Church leaders say it is part of eroding Christian doctrine in the official Three-Self churches, which can be blacklisted or shut down if they don’t display the messages.
Another report says the Communist Party has begun to restrict Christian activities for children, in line with a long-standing law against religious conversion under the age of 18.
The Religious Affairs Bureau has reportedly begun to enforce the law by closing Sunday schools and ordering churches to erect signs accordingly.
Police stations have even been given quotas that reward them for the number of Christians they arrest.
One Protestant pastor told the magazine that “The Communist Party’s ultimate goal is to ‘become God’. This is what the devil has always done.”
Kevin Kallsen, George Conger, and Gavin Ashenden sit down to talk about the Jonathan Fletcher story that appeared in today’s Telegraph. They also discuss Anglican Tribalism and Transgendered bullying in England.
As the Queen cryptically talks about “small steps taken in faith and hope” to “overcome long-held differences”, her son and heir Prince Charles has issued a clarion call to remember “all those who suffer persecution for their Christian faith”.
In her annual Christmas message, to be broadcast on ABC Television tonight, the Queen reportedly calls for reconciliation in her divided nation by saying “small steps can make a world of difference” when the path ahead is not always smooth but “at times bumpy.”
“It is of vital importance that we remember all those who suffer persecution for their Christian faith.” – Prince Charles
The Queen does not spell out what she means by “bumpy,” but her admission comes after a turbulent and difficult year for the monarch.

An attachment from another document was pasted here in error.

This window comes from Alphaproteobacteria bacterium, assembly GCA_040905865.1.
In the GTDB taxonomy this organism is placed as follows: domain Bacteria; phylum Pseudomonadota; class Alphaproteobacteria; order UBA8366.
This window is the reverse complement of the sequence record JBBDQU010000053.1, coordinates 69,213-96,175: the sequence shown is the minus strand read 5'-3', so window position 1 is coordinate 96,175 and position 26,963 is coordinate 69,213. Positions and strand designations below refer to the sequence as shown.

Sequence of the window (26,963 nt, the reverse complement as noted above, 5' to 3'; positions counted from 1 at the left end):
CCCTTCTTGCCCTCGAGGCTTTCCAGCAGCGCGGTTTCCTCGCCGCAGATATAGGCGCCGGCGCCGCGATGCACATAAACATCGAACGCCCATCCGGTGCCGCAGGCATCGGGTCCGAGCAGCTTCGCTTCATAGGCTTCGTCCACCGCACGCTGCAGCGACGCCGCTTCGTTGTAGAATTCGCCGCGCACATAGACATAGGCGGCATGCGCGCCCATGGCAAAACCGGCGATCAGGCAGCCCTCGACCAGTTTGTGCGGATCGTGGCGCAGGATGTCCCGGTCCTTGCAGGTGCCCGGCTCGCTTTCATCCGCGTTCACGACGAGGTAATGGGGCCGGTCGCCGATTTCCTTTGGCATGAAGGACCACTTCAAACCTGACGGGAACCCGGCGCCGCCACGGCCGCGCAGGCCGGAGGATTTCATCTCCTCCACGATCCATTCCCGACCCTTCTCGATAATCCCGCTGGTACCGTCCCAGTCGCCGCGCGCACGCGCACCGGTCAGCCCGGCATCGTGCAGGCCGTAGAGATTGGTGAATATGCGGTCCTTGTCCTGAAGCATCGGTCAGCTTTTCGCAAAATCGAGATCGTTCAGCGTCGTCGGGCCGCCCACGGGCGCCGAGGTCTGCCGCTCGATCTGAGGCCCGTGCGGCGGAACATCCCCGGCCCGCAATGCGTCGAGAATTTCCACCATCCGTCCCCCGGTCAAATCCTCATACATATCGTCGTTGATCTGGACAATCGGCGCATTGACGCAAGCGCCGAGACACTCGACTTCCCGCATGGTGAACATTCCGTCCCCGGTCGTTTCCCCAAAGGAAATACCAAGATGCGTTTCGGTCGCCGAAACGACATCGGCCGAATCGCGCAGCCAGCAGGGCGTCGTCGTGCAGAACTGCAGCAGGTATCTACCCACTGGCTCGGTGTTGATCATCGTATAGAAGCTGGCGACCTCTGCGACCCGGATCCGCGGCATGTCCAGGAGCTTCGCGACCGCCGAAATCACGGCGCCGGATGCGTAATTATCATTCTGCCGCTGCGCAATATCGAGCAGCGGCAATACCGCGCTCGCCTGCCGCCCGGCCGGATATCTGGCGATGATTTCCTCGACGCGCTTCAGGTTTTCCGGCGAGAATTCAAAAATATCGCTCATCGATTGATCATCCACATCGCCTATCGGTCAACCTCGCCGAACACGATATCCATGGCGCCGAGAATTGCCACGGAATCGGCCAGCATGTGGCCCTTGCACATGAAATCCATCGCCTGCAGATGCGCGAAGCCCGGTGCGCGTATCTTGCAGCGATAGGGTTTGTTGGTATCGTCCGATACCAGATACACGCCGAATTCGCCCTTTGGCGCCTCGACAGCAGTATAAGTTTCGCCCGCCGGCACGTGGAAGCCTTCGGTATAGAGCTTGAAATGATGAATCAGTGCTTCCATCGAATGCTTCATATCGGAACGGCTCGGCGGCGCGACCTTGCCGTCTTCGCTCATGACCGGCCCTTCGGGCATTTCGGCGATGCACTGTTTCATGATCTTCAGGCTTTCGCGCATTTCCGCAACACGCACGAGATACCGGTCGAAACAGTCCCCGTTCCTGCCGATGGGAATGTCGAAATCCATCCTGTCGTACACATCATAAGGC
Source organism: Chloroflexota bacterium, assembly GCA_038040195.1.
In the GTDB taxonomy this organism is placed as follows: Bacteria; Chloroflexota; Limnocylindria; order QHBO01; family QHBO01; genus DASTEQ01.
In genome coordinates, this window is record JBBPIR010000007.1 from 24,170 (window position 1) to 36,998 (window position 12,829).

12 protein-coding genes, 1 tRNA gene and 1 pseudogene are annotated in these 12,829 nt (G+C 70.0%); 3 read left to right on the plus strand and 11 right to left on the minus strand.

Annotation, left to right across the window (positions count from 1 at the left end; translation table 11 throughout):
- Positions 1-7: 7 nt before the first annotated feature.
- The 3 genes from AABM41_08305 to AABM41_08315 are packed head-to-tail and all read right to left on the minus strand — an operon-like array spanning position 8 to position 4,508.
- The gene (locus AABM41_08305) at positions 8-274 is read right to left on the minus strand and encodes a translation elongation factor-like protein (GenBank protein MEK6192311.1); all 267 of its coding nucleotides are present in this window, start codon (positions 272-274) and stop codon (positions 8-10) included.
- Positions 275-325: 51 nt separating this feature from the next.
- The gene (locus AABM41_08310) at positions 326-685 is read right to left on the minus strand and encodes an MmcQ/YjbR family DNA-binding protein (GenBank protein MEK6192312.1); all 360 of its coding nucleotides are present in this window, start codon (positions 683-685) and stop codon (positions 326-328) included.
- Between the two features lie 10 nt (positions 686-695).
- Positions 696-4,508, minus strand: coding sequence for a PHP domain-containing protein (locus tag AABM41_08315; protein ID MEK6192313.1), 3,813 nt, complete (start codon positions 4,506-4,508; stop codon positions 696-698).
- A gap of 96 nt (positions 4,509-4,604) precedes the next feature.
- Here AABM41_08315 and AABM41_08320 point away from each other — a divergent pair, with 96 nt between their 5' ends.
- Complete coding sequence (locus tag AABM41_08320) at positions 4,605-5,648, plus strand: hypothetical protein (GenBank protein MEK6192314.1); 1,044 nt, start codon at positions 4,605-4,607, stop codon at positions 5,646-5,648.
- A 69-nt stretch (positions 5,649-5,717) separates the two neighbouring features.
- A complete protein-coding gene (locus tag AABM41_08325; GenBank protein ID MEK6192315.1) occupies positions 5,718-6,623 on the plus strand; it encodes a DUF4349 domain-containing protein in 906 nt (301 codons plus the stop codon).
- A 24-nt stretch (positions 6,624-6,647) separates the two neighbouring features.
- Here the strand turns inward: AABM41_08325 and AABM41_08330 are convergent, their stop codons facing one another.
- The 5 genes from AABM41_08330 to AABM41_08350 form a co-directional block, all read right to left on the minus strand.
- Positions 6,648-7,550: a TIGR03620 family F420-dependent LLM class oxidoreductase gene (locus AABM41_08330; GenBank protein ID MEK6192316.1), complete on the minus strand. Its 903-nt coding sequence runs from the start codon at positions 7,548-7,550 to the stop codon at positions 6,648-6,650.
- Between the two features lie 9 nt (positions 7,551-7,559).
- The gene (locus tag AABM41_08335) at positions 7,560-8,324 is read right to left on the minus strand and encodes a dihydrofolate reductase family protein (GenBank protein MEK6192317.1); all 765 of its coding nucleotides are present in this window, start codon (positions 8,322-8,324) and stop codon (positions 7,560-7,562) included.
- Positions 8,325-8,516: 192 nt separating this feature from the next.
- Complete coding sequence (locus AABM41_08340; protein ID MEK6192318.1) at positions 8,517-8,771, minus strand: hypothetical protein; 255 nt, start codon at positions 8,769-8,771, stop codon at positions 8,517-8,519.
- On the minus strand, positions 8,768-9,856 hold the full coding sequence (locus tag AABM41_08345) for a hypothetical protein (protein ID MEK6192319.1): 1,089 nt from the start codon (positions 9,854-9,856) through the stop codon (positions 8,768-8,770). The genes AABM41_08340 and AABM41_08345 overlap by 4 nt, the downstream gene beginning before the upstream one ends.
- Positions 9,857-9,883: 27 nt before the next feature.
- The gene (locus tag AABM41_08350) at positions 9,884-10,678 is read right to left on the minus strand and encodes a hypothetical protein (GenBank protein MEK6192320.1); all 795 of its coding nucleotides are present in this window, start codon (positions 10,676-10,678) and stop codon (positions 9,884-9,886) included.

In September, she was dragged into a constitutional crisis by proroguing parliament for five weeks amid an increasingly toxic national debate over Brexit. The move was subsequently proved illegal when it was annulled by the Supreme Court.
Turmoil at her family level included Prince Andrew being forced to withdraw from public life over his friendship with sex offender Jeffrey Epstein. Prince Philip faced a police probe over a car crash, Prince Harry acknowledged tensions in his relationship with elder brother William, and Harry’s wife Meghan admitted she was struggling in the public eye.
Meanwhile, as king-in-waiting, Prince Charles has recorded a video at St James’ Palace on December 19 in which he asserts his Christian identity. He also implicitly made his case to take over as head of the Church of England when he eventually assumes the throne.
The Queen has become more open about her active Christian faith in recent years, but this is possibly the first time Prince Charles has made such a clear declaration of his own faith.
“All around the world as we prepare to celebrate the birth of Jesus Christ, it is of vital importance that we remember all those who suffer persecution for their Christian faith,” he says in the video.